To borrow from The Lord Of The Rings, Facebook (NASDAQ:FB) wants to become the one social media network to rule them all.
That isn't to say Facebook doesn't face threats, but Facebook's favored tactics of either acquiring or crushing its competition have worked to great effect in recent years. Case in point: Facebook's recent efforts to scale its budding video ecosystem should only intensify its competition with its main social media rivals.
In early March, news broke that Facebook had begun actively courting celebrities to begin streaming live videos using Facebook's newest product, Facebook Live. What's more, Facebook is reportedly offering financial incentives -- aka, cold, hard cash -- to help spur Facebook Live adoption in the face of video-intensive rivals including Alphabet's (NASDAQ:GOOG) (NASDAQ:GOOGL) YouTube, Twitter's (NYSE:TWTR) Periscope, and Snapchat.
Then, earlier this month, additional reports surfaced that Facebook had moved beyond courting celebrities and had officially begun courting major media outlets as well to distribute original branded content via Facebook Live. Names of major publishers including The New York Times, Huffington Post, and Vox Media have all been confirmed as participating in Facebook Live's paid program, which is still in its early stages.
Like Instant Articles before it, Facebook Live creates an interesting trade-off for the publishing community. To gain access to Facebook's truly gargantuan user base, content producers lose control of their distribution, at least to a certain degree. However, what they lose in control, they ideally make up in terms of additional revenue generated from increased page views as they build their audience, and now added financial incentives from Facebook itself. Prior to this news, Facebook had never (reportedly) actually provided users with financial incentives.
Either way, this represents an interesting case study in Facebook's growing importance within the publishing world. It also figures to be very bad news for Facebook's video-based competitors.
Bad news for YouTube and Twitter
Anytime Facebook puts in a concerted effort to gain market share, incumbents in that space, or their investors, should take notice. As such, anyone associated with Twitter or YouTube would do well to pay close attention to Facebook's machinations here.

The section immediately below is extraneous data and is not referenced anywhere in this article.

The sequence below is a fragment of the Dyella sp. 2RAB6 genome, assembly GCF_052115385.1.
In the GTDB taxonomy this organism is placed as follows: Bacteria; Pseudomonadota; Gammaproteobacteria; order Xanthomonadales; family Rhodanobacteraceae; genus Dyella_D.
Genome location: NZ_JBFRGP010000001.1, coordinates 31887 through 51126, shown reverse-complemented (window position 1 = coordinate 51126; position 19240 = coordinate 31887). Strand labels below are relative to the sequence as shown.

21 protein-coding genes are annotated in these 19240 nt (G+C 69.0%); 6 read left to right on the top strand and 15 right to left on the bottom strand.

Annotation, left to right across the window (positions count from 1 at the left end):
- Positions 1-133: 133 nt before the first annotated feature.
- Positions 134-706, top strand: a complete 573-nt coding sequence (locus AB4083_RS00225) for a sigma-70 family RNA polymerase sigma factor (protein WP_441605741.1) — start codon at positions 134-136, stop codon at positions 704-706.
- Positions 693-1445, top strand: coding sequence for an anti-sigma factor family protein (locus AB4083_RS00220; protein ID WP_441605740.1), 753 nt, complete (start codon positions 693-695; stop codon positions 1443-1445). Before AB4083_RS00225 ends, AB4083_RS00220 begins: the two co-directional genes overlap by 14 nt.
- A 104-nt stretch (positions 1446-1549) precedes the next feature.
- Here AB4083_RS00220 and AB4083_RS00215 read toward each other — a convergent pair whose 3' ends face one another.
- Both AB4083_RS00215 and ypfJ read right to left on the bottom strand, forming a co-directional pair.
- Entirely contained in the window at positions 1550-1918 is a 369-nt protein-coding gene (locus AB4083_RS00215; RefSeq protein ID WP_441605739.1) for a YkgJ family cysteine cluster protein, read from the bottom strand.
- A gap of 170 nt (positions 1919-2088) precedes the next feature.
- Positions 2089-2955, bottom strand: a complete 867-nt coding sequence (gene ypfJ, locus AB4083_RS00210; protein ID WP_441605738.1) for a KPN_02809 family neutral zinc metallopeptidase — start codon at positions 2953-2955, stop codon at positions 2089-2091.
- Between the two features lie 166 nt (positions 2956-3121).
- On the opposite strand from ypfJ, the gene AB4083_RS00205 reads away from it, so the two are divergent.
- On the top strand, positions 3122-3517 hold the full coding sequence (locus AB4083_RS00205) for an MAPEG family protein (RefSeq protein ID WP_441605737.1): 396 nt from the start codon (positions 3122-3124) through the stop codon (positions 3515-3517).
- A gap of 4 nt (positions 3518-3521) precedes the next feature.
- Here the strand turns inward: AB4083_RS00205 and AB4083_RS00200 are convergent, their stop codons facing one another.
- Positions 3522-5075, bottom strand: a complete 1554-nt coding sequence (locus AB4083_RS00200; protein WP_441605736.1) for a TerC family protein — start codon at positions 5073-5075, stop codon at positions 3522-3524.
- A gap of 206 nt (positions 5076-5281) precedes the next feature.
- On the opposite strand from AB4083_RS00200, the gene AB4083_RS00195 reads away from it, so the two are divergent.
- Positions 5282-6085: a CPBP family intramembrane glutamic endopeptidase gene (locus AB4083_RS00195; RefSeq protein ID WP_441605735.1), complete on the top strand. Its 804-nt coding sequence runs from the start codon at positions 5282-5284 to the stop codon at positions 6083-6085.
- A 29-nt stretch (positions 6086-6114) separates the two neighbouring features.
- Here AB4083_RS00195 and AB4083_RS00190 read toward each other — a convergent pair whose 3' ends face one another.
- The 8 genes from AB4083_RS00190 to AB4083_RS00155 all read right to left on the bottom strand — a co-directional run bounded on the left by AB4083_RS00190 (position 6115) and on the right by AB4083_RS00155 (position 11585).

In some way or another, their ability to source video from outside producers, especially celebrities and other influencers, has been critical to the growth strategies of YouTube, Twitter, and even Snapchat. For Alphabet, the ability to distribute content to a massive user base of over 1 billion viewers has been the seminal force behind YouTube's rise to become the second-most-visited website in the world. And as Alphabet gradually nudges YouTube toward profitability, the company clearly believes its cadre of content from influencers will prove critical in supporting new monetization strategies. However, added competition for content distribution from Facebook threatens to create a potential scaled alternative to the very influencers Alphabet clearly covets. The same could be said for Twitter.
Unlike YouTube, Twitter's interest in video content is a relatively recent development. Though Twitter bought video clip service Vine in 2012, the struggling microblogging platform has been increasingly bullish on its live video service, Periscope, as it searches for ways to attract new users. As part of the recent PR flurry surrounding Twitter's 10th birthday, co-founder and CEO Jack Dorsey went to great lengths to tout the growth potential he sees in Periscope.
Though live video has existed for years, Twitter's Periscope has drawn excitement for its promise to offer distributed live broadcast from users' mobile devices. Facebook has made other efforts to compete with Twitter's Periscope product, though, and its ambitions to court influencers and publishers should only strengthen Facebook's value proposition over Twitter's Periscope as the two continue to battle for users' attention.
Social media is often referred to as "new media" by virtue of its disruptive effect on the publishing establishment, which Facebook's efforts to scale Live certainly demonstrate. However, Facebook's moves here also only up the ante in its growing rivalries with YouTube and Twitter.
Suzanne Frey, an executive at Alphabet, is a member of The Motley Fool's board of directors. Andrew Tonner has no position in any stocks mentioned. The Motley Fool owns shares of and recommends Alphabet (A and C shares), Facebook, and Twitter. Try any of our Foolish newsletter services free for 30 days. We Fools may not all hold the same opinions, but we all believe that considering a diverse range of insights makes us better investors. The Motley Fool has a disclosure policy.